#120-6688 Southoaks Crescent Burnaby, BC Canada V5E 4M7

Hours: 11am-5pm, Tues - Sat (closed Sun, Mon & statutory holidays)
Phone: 604.777.7000
Fax:
604.777.7001
Email: jcnm@nikkeiplace.org

Mission

Our mission is to collect, preserve, interpret and exhibit artifacts and archives relating to the history of Japanese Canadians from the 1870s through the present, and to communicate to all the Japanese Canadian experience and contribution as an integral part of Canada's heritage and multicultural society.

Speakers Series, Greg Robinson

LEST WE FORGET: THE INTRIGUING HISTORY OF JAPANESE CANADIANS IN QUEBEC

Thursday, March 1, 7pm
2F Room 210

Admission by donation

Float at the St. Jean de Baptiste Parade; Montreal, QC

One important long-term result of the wartime removal of Japanese Canadians was the establishment of a unique Japanese community in Quebec. Beginning in 1942, Japanese Canadians forced from the West Coast began to leave the West Coast or the camps and move East. The migrants, especially Nisei, found a warm welcome in Montreal, where they interacted closely with both English and French Canadians. The community organized to build lasting institutions, including churches, stores, and a newspaper. While some Japanese Canadians later returned West, many preferred to remain in Montreal, where they were able to become absorbed into the wider society. Like the larger city, Montreal?s Japanese population remains notable for religious, generational, and linguistic diversity.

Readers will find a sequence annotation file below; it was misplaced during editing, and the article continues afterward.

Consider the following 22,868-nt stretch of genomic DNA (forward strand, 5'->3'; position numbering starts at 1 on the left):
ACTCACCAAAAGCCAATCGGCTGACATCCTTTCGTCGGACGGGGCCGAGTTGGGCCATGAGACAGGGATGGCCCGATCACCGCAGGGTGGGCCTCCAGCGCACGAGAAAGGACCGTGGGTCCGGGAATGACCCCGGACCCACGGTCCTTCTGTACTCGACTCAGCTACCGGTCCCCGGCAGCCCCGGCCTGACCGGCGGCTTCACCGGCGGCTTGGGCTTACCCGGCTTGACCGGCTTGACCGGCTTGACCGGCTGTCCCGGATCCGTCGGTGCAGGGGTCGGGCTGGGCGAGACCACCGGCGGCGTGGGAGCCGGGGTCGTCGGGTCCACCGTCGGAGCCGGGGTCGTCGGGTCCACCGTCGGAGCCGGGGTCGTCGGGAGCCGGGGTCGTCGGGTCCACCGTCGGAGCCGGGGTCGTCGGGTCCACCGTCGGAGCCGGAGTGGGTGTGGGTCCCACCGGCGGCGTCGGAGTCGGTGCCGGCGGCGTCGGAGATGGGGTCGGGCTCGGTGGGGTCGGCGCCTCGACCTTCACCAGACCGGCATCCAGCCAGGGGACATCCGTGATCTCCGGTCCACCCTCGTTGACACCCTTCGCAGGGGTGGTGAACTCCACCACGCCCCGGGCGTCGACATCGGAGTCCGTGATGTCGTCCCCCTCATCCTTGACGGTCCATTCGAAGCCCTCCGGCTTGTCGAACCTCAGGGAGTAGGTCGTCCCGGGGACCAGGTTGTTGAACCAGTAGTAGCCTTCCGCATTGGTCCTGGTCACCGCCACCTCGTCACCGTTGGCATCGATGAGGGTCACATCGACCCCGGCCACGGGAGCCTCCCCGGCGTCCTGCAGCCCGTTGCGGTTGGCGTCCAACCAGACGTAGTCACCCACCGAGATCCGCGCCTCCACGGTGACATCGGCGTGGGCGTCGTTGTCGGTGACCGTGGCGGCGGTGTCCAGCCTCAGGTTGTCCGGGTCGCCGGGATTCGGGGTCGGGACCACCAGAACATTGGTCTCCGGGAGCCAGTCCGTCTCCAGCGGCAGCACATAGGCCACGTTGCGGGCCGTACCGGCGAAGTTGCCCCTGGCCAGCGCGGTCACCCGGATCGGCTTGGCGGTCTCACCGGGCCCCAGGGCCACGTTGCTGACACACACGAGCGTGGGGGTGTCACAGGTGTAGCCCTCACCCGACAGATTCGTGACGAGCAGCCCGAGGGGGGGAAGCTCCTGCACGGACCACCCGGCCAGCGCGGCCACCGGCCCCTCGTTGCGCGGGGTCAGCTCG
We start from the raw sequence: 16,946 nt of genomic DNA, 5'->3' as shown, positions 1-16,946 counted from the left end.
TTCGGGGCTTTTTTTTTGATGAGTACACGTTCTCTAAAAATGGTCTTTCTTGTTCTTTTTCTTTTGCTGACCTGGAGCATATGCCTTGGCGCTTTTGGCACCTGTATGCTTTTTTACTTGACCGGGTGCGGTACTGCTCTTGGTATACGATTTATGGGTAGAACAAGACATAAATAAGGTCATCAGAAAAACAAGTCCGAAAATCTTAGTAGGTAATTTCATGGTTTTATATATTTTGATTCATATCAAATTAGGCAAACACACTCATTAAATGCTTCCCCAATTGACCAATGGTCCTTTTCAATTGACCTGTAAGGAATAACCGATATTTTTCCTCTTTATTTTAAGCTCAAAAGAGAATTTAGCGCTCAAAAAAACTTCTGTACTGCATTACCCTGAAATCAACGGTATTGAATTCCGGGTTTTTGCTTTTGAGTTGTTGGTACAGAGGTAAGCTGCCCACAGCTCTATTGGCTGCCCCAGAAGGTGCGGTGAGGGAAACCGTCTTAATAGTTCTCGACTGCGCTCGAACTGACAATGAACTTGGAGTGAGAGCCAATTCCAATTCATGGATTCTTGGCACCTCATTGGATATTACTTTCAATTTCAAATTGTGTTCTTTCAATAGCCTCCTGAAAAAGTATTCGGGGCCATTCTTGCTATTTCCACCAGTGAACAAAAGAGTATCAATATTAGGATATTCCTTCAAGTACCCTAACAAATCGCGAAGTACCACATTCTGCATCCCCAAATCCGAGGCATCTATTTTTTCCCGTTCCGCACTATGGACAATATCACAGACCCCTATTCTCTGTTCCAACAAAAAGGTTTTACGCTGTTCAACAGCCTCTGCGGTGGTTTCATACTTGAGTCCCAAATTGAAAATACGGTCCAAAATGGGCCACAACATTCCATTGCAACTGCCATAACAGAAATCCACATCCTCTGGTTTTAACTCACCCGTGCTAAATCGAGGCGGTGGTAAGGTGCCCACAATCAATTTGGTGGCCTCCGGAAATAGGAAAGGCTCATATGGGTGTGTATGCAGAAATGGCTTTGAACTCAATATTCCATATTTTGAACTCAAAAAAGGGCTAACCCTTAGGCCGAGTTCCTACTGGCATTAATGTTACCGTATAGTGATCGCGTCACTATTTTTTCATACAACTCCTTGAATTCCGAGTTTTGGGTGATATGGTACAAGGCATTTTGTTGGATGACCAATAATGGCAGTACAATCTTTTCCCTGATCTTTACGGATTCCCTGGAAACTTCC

Greg Robinson is Associate Professor of History at l Universite du Quebec A Montreal and the author of A Tragedy of Democracy: Japanese Confinement in North America (Columbia).

Recent publications by Greg Robinson will be available at the event.